We are in the midst of the Jewish month of Elul, the month that ends the Jewish year. As we prepare for the new Jewish year, which begins on Sunday evening, September 29, we’re encouraged to use the days of Elul to step back and examine our lives, and in doing so, appreciate, reflect upon and grow from the highs, the lows and the in-betweens that made up the year that is coming to a close.

We go about examining our lives by performing what our tradition refers to as Chesbon HaNefesh, an examination of the soul. As many of you know, each year at this time, I share some questions (there are some new ones this year!) that can help you examine your soul. Consider them your end of the Jewish year exam! You don’t have to share your answers with anyone, but I do encourage you to study your answers. They will help guide you in the new Jewish year. Learn from your answers. As you go about answering the questions below, take time to embrace what you love about yourself. At the same time, please don’t be too hard on yourself – appreciate that some of your imperfections are blessings. Also, recognize that with some work, you have the ability to evolve! This evolution is what Rosh HaShanah and Yom Kippur are all about. I encourage you to give yourself a gift – take this exam!

End Of The Jewish Year Exam

  1. Have you taken care of yourself this year? Did you get a physical, go to the gym on a regular basis, eat well, give yourself time to relax and reflect? Is self-care something you take seriously? If you have not taken care of yourself, what has kept you from doing so?
  2. Have you taken care of the important people in your life? How have you treated your spouse, boyfriend/girlfriend, children, parents, siblings, friends, extended family, colleagues, etc. this year? Would you like to change anything? Are there relationships in your life that need improving?
  3. Do you owe anyone an apology? If so, when will you apologize?
  4. Have you refused to make amends with someone who apologized to you? Why?
  5. Have you been financially responsible? If not, what can you do to change this?
  6. This year, what was your number one weakness? How can you overcome it in the new year?
  7. Most of the time you feel________________(fill in the blank). Do you like the answer? If not, what can you change?
  8. As this Jewish year ends, what do you regret the most? What can you do not to feel this way next year?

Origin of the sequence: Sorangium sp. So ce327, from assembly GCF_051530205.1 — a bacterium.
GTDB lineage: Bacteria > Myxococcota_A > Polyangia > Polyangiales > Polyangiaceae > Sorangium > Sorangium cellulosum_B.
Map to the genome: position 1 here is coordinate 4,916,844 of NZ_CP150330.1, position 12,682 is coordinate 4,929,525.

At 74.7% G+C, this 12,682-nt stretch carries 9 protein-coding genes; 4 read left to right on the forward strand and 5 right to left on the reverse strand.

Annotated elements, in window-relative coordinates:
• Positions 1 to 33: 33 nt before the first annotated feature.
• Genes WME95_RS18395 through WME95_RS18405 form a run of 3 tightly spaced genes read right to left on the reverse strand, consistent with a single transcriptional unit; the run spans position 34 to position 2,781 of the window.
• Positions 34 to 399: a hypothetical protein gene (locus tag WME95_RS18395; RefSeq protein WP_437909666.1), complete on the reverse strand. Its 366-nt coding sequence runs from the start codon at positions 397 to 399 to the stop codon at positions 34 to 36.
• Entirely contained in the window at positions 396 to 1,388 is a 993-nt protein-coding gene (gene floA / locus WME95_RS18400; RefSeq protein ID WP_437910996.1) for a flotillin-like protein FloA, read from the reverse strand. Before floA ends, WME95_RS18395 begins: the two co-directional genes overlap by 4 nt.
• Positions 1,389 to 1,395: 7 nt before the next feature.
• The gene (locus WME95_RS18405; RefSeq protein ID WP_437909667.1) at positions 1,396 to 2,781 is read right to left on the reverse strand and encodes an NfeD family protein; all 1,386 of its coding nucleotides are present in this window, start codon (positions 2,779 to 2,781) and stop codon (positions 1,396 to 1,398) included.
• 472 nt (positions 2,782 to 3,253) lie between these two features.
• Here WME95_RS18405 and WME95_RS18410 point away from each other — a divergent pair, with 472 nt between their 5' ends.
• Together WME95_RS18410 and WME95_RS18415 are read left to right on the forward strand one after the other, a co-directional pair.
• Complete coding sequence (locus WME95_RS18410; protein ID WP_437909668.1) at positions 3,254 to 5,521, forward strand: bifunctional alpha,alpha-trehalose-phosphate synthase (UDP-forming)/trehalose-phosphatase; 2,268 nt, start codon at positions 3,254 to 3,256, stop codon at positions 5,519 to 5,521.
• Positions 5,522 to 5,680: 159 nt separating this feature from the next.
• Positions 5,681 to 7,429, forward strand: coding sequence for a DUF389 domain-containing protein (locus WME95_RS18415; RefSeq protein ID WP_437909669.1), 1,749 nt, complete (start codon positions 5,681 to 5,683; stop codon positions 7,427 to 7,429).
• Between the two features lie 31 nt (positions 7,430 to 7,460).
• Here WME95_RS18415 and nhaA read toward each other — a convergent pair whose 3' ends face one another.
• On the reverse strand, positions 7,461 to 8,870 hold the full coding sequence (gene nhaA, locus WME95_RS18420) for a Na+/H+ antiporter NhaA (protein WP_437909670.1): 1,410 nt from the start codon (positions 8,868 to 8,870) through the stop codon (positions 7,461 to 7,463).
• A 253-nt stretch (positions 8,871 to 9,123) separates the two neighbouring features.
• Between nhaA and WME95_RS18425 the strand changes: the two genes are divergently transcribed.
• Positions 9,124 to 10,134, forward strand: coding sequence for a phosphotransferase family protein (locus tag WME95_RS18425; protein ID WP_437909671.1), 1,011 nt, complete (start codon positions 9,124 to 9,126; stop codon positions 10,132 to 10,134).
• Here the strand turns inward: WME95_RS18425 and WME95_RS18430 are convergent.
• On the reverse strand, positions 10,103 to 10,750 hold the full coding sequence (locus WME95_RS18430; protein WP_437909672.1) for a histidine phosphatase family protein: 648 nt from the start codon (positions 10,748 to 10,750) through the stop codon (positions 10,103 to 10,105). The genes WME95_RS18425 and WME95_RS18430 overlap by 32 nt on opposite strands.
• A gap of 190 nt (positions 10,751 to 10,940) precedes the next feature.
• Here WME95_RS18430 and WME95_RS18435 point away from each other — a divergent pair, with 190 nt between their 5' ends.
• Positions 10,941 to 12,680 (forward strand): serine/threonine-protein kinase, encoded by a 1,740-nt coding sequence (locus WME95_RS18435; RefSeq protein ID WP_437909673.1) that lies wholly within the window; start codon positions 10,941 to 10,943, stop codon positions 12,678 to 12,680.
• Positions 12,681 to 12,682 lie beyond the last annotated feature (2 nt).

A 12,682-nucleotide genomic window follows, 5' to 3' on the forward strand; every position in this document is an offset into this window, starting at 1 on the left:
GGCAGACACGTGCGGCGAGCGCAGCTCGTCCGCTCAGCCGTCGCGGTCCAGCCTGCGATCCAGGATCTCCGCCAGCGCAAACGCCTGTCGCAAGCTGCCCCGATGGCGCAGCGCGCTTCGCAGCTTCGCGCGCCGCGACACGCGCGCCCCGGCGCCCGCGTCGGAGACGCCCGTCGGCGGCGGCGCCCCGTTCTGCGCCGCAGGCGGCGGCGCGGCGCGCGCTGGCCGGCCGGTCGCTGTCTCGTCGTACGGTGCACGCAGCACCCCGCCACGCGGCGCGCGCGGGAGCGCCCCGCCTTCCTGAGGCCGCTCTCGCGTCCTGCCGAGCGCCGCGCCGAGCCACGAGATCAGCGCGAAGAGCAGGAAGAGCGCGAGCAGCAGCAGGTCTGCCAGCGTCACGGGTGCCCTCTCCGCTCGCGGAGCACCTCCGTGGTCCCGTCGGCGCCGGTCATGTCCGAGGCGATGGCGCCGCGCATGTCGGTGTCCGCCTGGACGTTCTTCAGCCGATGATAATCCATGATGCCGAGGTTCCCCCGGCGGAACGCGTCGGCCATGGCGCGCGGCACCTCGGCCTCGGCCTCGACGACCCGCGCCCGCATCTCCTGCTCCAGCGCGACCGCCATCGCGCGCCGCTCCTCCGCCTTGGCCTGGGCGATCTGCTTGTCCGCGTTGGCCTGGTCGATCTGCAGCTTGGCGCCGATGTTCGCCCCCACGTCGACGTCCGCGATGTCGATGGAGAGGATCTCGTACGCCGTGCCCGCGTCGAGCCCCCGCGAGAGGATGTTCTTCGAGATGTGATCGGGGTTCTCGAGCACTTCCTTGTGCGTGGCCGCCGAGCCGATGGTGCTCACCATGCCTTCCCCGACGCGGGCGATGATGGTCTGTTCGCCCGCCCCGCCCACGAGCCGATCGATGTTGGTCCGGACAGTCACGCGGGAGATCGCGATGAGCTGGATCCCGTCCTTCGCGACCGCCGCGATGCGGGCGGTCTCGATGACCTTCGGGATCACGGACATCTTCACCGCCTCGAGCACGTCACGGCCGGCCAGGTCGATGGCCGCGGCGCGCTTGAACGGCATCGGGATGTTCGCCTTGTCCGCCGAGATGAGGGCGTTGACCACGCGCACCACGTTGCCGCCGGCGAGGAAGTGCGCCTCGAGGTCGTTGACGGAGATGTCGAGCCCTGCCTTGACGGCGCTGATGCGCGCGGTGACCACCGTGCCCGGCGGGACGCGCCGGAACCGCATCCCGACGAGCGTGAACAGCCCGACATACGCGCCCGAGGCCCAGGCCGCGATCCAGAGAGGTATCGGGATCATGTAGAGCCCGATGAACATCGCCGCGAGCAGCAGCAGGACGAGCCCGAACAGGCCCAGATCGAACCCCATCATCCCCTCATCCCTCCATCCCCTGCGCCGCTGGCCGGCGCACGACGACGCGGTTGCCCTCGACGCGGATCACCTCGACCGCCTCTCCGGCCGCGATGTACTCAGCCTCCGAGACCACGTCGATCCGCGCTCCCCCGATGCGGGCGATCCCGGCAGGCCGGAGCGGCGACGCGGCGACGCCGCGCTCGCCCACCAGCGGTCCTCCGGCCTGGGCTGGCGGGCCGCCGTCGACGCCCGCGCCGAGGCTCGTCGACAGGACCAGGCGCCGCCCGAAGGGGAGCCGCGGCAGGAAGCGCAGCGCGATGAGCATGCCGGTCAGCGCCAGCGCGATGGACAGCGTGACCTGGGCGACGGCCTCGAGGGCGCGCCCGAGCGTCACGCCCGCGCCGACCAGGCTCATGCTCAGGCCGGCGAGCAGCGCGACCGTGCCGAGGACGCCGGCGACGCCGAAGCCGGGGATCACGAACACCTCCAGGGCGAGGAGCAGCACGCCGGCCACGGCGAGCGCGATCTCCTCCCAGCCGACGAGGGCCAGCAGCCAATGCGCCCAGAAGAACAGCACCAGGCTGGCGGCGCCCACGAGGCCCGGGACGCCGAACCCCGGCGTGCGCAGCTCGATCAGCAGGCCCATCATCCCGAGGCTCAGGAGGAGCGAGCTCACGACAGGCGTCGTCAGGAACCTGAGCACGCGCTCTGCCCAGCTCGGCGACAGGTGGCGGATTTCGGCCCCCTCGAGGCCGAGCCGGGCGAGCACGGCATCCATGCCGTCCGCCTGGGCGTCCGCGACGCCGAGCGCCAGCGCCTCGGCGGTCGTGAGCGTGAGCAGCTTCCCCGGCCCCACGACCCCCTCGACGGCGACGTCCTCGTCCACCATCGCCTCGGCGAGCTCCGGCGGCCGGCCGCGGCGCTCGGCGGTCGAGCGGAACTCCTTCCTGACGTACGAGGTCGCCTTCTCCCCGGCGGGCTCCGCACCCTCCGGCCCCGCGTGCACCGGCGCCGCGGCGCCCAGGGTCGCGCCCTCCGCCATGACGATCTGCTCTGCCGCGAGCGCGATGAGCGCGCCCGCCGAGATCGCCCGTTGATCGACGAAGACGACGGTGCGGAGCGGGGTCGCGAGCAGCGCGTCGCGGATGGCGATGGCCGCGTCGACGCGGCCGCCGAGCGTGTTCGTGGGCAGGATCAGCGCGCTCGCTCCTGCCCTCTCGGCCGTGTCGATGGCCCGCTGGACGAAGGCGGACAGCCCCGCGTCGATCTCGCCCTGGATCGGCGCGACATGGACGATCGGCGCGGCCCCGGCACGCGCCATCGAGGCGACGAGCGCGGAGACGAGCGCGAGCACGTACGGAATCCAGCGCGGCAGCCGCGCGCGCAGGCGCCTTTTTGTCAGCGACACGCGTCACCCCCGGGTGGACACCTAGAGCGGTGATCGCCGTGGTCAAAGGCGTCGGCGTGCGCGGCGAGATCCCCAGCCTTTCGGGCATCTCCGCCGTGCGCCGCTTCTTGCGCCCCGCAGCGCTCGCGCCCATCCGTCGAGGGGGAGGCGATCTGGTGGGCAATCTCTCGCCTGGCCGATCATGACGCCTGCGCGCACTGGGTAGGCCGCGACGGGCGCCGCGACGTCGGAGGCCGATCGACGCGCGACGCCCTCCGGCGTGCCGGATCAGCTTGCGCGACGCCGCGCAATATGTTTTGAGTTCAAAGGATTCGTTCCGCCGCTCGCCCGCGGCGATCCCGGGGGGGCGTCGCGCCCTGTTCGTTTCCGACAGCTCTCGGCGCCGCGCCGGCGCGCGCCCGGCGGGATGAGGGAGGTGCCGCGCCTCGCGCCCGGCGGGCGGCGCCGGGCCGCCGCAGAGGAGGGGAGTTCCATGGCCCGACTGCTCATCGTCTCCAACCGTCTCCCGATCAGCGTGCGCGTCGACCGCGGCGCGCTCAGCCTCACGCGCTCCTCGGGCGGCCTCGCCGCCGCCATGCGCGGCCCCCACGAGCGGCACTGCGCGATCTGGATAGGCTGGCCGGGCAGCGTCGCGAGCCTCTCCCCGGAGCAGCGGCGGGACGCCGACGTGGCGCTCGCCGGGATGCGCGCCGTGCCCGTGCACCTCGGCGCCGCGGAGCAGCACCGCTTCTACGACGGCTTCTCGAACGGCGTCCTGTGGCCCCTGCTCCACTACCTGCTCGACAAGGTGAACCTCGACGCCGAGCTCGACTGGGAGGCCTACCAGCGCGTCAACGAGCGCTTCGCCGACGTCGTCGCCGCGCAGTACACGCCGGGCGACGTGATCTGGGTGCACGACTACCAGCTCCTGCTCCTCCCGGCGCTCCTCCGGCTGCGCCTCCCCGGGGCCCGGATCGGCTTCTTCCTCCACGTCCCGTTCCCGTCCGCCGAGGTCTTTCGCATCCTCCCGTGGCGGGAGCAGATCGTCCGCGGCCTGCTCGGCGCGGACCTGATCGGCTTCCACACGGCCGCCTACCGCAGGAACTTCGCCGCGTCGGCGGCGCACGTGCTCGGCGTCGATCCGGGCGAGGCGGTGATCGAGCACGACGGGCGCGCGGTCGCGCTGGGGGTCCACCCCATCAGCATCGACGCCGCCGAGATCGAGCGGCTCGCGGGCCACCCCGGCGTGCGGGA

9. As this Jewish year ends, what are you most proud of? Have you congratulated yourself? Do you accept praise and compliments? Are you too hard on yourself?
  10. What are you afraid of? What can you do to overcome this fear?
  11. Have you kept yourself from expressing how upset, angry, disappointed you are with someone or something? Why? What’s holding you back? Could expressing your emotions be healthy for all involved?
  12. What unfinished business do you have to complete before the Jewish year is done?
  13. Have you tried to control things in your life that are simply not controllable? If so, are you willing to give up a little control in the new year? How so? How does this make you feel?
  14. Overall, are you happy with your life? If not, what do you want to see change this upcoming year? List three ways you can make these changes.
  15. Have you given tzedakah (charity)? Do you volunteer your time to help others? Do you have a “cause?” If you answered “no” to any of these things, would you like the answer to be “yes?” Why?
  16. Have you taken the time to explore your spirituality? Have you prayed/meditated this year? If so, what have you learned?
  17. How do you feel about God? Are you happy with your answer? If not, what can you do to make your answer different next year? If you believe in God, have you been angry or upset with God this year? Have you expressed your feelings? If not, why?
  18. What is one thing you want to accomplish in the new Jewish year?

I really hope these questions are helpful. While I can’t answer them for you, if your answers leave you scratching your head, I’m here to talk things through.

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